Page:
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Crowdfunding, a new reality for renewable energy

14/05/2018

An editorial from Pierre Palmieri, Global Head of Finance and Sponsor of the “Sustainable and Positive Impact Finance” offering, published in l’Agefi.

In order to strengthen regional support for renewable energy projects, and thereby accelerate the energy transition, the French government has decided to systematically encourage crowdfunding in future calls for tenders. Those active in the sector - developers, investors and financing parties - should adapt to this new reality.

The energy transition is underway in Europe, and France is taking it a step further in this acceleration with its ambitious “Renewable Energy Liberation Plan” (“Plan de libération des énergies renouvelables”), one of the key components of the Climate Plan implemented by French Minister of Ecology and Solidarity Transition Nicolas Hulot. Among the measures proposed, the state is prioritising crowdfunding in order to boost support for renewable energy projects in the areas where they are implemented by directly involving citizen-residents.

Gone are the days when major renewable energy players financed their projects exclusively with their own resources or with bank debt. Now, debt from private investors will make up an integral part of financing plans. This will be a challenge for leaders of energy-related projects who, if they fail to meet this requirement, will incur significant penalties that could weigh on the development of their project.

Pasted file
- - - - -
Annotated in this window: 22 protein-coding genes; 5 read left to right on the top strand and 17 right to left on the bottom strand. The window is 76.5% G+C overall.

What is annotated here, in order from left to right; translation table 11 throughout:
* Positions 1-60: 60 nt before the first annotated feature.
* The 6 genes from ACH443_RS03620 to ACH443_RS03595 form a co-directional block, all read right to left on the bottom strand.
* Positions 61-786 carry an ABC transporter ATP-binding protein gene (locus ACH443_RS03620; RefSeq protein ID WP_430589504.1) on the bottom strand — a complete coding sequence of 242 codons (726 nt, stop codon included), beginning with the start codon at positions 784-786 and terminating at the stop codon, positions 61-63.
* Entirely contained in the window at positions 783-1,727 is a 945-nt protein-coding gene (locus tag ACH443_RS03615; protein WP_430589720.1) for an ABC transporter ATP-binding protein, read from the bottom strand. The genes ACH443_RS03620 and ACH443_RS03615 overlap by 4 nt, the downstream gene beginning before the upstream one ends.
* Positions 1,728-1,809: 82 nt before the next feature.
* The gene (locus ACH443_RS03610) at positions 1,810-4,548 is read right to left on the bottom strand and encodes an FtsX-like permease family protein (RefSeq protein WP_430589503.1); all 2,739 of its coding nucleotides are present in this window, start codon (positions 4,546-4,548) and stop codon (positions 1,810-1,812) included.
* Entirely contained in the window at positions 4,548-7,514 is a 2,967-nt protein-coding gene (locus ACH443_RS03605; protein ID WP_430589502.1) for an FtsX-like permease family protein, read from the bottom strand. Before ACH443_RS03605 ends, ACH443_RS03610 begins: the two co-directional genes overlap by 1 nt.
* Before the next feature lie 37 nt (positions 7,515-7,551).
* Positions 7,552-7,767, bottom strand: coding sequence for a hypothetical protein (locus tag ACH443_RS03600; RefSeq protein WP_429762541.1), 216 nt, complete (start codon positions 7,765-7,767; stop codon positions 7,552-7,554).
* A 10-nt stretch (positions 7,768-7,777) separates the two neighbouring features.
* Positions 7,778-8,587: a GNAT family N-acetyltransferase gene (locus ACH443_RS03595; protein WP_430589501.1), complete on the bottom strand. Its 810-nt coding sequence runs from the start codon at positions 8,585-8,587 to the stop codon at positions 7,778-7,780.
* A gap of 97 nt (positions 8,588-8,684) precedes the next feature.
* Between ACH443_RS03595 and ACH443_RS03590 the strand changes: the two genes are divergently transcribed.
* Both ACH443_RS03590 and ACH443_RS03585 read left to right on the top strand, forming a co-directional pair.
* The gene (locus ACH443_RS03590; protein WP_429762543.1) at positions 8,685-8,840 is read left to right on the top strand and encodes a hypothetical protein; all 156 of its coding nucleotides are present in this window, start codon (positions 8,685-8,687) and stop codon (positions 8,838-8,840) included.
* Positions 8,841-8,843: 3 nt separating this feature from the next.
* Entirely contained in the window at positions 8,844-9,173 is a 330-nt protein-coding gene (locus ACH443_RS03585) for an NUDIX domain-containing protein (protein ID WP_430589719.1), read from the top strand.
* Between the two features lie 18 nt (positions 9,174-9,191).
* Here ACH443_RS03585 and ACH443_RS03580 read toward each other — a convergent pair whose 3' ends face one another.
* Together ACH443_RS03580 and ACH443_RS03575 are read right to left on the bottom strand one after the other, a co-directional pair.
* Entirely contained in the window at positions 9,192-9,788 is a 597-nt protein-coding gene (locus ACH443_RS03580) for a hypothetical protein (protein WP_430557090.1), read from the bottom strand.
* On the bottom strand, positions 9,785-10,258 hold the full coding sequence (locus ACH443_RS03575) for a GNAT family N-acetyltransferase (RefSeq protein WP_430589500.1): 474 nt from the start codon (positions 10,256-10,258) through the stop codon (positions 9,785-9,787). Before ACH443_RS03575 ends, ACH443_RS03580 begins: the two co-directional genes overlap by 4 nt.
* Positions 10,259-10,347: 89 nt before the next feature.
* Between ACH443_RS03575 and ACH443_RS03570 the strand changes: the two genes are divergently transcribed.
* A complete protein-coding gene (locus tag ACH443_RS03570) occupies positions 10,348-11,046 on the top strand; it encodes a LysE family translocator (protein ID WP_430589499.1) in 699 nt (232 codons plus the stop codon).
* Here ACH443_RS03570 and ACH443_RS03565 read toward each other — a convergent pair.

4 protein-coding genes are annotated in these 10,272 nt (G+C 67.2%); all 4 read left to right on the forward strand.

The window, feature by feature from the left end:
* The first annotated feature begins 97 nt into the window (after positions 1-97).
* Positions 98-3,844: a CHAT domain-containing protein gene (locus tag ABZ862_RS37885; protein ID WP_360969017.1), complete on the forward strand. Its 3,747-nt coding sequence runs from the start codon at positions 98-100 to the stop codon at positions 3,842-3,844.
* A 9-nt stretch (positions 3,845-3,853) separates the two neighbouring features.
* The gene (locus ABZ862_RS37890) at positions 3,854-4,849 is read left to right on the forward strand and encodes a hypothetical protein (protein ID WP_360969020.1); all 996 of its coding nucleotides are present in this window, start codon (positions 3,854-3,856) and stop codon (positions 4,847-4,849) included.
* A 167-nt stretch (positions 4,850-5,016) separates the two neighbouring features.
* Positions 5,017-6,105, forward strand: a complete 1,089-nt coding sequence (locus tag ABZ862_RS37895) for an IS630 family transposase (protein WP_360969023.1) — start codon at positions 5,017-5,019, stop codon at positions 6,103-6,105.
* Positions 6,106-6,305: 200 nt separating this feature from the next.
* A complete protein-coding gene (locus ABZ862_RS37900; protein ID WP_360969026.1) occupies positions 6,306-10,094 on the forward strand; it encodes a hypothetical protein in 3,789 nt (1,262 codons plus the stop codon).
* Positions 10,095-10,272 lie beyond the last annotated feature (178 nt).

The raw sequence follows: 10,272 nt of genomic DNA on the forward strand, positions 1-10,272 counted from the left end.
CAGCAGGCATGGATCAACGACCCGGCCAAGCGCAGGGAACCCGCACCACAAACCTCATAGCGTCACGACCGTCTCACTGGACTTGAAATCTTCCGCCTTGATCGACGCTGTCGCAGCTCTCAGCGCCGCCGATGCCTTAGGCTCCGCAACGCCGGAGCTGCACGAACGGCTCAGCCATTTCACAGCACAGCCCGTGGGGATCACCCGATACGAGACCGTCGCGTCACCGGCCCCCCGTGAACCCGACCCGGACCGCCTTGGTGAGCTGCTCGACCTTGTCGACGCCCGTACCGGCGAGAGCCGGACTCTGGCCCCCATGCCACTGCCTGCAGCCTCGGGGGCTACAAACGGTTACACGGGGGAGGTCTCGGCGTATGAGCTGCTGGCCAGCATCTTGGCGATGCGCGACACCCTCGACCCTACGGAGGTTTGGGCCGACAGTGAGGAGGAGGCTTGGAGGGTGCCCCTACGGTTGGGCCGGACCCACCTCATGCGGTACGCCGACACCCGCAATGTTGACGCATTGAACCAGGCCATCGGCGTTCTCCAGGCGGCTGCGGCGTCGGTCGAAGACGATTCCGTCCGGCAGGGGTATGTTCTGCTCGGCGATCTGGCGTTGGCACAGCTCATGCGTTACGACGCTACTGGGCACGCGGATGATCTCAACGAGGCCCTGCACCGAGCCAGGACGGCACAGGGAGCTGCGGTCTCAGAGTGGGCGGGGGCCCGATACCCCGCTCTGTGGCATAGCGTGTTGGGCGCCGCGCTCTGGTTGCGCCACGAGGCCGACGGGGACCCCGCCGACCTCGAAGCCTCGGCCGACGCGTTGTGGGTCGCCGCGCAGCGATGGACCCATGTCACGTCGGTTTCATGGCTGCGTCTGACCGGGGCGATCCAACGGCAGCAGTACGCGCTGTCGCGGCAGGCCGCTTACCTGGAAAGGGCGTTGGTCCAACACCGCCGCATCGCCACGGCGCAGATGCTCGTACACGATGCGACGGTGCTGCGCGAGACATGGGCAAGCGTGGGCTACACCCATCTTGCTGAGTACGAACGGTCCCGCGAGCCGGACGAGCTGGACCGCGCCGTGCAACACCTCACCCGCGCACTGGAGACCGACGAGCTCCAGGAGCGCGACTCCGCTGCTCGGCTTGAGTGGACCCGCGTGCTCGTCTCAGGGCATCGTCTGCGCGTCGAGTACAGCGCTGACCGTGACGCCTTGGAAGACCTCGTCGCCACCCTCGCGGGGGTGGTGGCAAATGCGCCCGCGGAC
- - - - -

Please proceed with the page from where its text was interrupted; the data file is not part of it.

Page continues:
Acceptability, a major challenge for communities


The driving force behind this participatory financing revolution for the government is acceptability. By encouraging residents to have a financial stake in the projects linked to their immediate environment, the state intends to boost their local and social acceptability. With the use of crowdfunding as a driver of acceptability, project implementation will be made easier for both promoters and local authorities.

This trend, which initiated in France, has seen significant development throughout Europe. But if this is in keeping with the acceleration of the energy and climate transition, it is not without consequences for renewable energy players who will face new constraints and uncertainties. Project developers commit to raising tranches of participatory financing, and will be penalised if they fail to do so. But what is the real appetite of individuals for this type of investment?

Banks have a role to play in supporting their customers in the energy transition

Given the volumes of calls for tenders on the horizon, companies will have to quickly adapt to new regulations and more complex legal and financial structures. Throughout this process, banks will have a major role to play in supporting their customers. Banks will have to facilitate the integration of these new private investors into sophisticated transactions, and perhaps also the rise of crowdfunding in France. They can do this by building gateways between dedicated platforms and project developers and by actively participating in public dialogue in order to fine-tune the regulations applicable to crowdfunding. The role of banks will be essential to starting customers down the right path in the energy transition.

This is the goal of Societe Generale, which has been working for more than 10 years with renewable energy providers to develop more responsible energy solutions. With strong commitments in favour of the fight against climate change, we expect to raise €100 billion in financing towards the energy transition between 2016 and 2020, of which €15 billion will be in the form of advisory services and financing in the renewable energy sector. To reach these objectives, we have all the skills and rigour necessary to collectively lead the profound transformation into the world of tomorrow. By helping to meet the environmental and social challenges of our clients, we contribute to the development of a fairer and more environmentally-friendly economy.

Find out the editorial published in l'Agefi, 9 May issue (in French)

Read Pierre Palmieri's post on LinkedIn